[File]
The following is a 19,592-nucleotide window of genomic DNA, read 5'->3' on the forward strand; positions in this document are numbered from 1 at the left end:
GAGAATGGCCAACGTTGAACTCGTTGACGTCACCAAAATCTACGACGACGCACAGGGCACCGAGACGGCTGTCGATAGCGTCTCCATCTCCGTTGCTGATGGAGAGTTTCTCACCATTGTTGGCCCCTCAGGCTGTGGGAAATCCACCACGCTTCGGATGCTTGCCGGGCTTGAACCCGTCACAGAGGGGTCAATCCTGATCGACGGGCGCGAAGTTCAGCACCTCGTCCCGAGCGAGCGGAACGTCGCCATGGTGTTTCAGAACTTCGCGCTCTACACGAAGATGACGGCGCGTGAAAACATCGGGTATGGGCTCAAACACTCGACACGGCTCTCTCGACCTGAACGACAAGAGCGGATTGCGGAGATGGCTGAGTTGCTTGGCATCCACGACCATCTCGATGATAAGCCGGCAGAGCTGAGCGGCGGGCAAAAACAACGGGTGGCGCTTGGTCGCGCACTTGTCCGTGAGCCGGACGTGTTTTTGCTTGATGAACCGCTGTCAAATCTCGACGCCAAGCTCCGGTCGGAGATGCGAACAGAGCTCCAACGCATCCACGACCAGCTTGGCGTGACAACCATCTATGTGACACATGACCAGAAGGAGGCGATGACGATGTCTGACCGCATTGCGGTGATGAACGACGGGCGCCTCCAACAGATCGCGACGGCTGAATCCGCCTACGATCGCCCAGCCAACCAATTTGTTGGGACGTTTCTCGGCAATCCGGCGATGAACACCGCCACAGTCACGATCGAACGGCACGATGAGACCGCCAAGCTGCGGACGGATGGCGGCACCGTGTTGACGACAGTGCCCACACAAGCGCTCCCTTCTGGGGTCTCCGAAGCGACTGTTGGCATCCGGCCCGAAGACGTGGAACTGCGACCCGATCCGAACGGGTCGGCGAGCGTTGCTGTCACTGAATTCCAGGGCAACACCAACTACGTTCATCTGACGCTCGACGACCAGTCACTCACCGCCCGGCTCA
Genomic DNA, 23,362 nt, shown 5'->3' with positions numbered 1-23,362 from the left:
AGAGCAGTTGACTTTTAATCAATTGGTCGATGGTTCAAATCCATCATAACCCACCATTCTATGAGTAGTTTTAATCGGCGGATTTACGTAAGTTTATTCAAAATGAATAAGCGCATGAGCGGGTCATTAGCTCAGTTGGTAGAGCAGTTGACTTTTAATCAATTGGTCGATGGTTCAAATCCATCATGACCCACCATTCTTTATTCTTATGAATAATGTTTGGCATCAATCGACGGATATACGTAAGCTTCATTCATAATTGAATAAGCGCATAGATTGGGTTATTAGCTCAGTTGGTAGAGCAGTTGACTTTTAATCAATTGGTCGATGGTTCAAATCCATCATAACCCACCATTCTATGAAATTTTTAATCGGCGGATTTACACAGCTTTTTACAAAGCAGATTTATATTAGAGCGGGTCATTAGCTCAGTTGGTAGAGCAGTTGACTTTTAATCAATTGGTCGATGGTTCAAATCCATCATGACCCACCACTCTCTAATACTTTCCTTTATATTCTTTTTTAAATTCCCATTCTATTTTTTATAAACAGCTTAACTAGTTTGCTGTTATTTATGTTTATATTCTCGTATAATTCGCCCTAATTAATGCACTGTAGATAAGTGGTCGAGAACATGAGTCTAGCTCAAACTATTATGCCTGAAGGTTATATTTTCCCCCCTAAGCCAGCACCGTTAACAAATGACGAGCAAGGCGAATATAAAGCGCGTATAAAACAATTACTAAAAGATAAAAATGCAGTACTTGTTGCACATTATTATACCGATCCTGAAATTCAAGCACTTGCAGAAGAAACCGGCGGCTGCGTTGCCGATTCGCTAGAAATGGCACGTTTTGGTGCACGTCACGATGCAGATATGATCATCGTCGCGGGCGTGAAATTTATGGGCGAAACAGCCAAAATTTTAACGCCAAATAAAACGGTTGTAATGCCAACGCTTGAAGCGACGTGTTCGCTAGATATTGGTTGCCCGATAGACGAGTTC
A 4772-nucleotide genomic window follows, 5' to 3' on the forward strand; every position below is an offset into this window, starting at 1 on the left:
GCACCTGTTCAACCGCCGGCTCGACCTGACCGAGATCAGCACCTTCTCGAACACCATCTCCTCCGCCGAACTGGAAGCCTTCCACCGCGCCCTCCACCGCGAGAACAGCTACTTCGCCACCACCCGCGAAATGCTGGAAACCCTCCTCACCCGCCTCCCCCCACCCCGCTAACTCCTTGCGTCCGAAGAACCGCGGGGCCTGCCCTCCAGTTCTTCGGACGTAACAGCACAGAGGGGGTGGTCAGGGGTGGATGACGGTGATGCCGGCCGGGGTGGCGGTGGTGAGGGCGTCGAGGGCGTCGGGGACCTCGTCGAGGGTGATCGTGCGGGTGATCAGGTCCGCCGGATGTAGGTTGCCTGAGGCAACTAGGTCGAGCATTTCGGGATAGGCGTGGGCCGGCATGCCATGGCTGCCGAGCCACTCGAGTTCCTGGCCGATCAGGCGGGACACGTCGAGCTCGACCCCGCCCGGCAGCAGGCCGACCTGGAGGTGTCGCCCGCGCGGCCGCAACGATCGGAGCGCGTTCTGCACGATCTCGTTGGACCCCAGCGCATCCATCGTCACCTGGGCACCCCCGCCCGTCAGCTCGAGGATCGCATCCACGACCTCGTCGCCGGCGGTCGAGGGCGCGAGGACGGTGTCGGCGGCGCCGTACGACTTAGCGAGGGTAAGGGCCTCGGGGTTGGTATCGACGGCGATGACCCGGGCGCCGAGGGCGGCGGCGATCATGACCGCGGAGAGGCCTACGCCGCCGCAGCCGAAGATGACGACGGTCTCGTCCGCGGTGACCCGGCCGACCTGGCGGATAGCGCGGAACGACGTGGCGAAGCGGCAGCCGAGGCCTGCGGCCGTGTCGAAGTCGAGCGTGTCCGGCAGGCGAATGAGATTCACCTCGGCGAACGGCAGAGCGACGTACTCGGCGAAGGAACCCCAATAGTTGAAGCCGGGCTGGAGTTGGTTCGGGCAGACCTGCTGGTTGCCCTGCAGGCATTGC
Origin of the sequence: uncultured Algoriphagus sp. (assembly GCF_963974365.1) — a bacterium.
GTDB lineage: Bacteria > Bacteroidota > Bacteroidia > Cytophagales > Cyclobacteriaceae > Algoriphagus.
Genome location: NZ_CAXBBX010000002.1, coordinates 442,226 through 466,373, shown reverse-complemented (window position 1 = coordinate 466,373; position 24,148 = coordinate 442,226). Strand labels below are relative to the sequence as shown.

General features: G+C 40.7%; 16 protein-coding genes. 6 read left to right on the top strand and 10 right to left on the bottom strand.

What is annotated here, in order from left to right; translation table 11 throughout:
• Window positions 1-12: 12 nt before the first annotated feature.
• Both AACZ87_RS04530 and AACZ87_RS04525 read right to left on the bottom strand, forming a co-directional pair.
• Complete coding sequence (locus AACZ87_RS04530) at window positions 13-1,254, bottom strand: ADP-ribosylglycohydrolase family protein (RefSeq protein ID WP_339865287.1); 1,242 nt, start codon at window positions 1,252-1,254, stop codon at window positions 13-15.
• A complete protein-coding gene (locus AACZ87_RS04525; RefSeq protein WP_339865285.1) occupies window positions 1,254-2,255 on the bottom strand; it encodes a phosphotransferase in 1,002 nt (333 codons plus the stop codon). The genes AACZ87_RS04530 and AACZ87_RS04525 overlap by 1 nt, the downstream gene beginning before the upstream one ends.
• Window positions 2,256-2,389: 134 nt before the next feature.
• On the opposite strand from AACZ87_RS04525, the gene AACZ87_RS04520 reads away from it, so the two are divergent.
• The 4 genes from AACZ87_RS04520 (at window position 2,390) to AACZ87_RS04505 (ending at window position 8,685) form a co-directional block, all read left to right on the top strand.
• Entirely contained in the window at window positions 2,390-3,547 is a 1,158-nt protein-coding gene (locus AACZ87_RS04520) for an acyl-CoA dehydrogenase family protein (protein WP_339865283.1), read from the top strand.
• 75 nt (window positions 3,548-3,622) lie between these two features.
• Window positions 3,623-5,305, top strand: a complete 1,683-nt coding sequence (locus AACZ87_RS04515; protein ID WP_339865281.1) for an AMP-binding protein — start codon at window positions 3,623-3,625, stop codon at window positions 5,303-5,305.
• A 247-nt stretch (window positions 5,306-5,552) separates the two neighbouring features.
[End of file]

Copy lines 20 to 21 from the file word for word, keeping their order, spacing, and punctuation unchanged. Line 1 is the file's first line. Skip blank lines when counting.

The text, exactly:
• 75 nt (window positions 3,548-3,622) lie between these two features.
• Window positions 3,623-5,305, top strand: a complete 1,683-nt coding sequence (locus AACZ87_RS04515; protein ID WP_339865281.1) for an AMP-binding protein — start codon at window positions 3,623-3,625, stop codon at window positions 5,303-5,305.